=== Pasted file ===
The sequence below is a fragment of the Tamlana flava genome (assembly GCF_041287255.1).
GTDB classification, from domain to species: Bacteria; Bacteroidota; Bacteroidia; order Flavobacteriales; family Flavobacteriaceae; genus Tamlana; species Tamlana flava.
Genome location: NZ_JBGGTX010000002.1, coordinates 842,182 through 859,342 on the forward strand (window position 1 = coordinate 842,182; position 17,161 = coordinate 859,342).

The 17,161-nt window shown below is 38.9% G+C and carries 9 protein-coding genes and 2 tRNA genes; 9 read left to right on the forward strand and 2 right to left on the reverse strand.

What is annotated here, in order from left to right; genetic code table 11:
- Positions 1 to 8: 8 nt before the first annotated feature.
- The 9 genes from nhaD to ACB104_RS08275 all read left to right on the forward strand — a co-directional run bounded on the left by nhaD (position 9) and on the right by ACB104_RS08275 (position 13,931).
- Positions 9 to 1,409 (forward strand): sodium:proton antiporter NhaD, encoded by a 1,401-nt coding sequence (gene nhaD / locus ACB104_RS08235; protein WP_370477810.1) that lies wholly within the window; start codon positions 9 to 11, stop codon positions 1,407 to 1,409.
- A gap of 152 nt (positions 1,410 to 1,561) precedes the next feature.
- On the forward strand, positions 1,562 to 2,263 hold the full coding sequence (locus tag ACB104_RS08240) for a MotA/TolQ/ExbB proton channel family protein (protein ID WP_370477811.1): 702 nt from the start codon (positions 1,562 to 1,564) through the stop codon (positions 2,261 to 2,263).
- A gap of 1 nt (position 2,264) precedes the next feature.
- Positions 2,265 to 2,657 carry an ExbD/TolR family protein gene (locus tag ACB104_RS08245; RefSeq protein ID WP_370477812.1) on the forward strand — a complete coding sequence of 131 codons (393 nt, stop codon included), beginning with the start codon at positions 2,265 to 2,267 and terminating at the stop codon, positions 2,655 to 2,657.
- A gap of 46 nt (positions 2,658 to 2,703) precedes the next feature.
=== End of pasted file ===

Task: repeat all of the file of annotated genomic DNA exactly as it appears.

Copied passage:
The sequence below is a fragment of the Tamlana flava genome (assembly GCF_041287255.1).
GTDB classification, from domain to species: Bacteria; Bacteroidota; Bacteroidia; order Flavobacteriales; family Flavobacteriaceae; genus Tamlana; species Tamlana flava.
Genome location: NZ_JBGGTX010000002.1, coordinates 842,182 through 859,342 on the forward strand (window position 1 = coordinate 842,182; position 17,161 = coordinate 859,342).

The 17,161-nt window shown below is 38.9% G+C and carries 9 protein-coding genes and 2 tRNA genes; 9 read left to right on the forward strand and 2 right to left on the reverse strand.

What is annotated here, in order from left to right; genetic code table 11:
- Positions 1 to 8: 8 nt before the first annotated feature.
- The 9 genes from nhaD to ACB104_RS08275 all read left to right on the forward strand — a co-directional run bounded on the left by nhaD (position 9) and on the right by ACB104_RS08275 (position 13,931).
- Positions 9 to 1,409 (forward strand): sodium:proton antiporter NhaD, encoded by a 1,401-nt coding sequence (gene nhaD / locus ACB104_RS08235; protein WP_370477810.1) that lies wholly within the window; start codon positions 9 to 11, stop codon positions 1,407 to 1,409.
- A gap of 152 nt (positions 1,410 to 1,561) precedes the next feature.
- On the forward strand, positions 1,562 to 2,263 hold the full coding sequence (locus tag ACB104_RS08240) for a MotA/TolQ/ExbB proton channel family protein (protein ID WP_370477811.1): 702 nt from the start codon (positions 1,562 to 1,564) through the stop codon (positions 2,261 to 2,263).
- A gap of 1 nt (position 2,264) precedes the next feature.
- Positions 2,265 to 2,657 carry an ExbD/TolR family protein gene (locus tag ACB104_RS08245; RefSeq protein ID WP_370477812.1) on the forward strand — a complete coding sequence of 131 codons (393 nt, stop codon included), beginning with the start codon at positions 2,265 to 2,267 and terminating at the stop codon, positions 2,655 to 2,657.
- A gap of 46 nt (positions 2,658 to 2,703) precedes the next feature.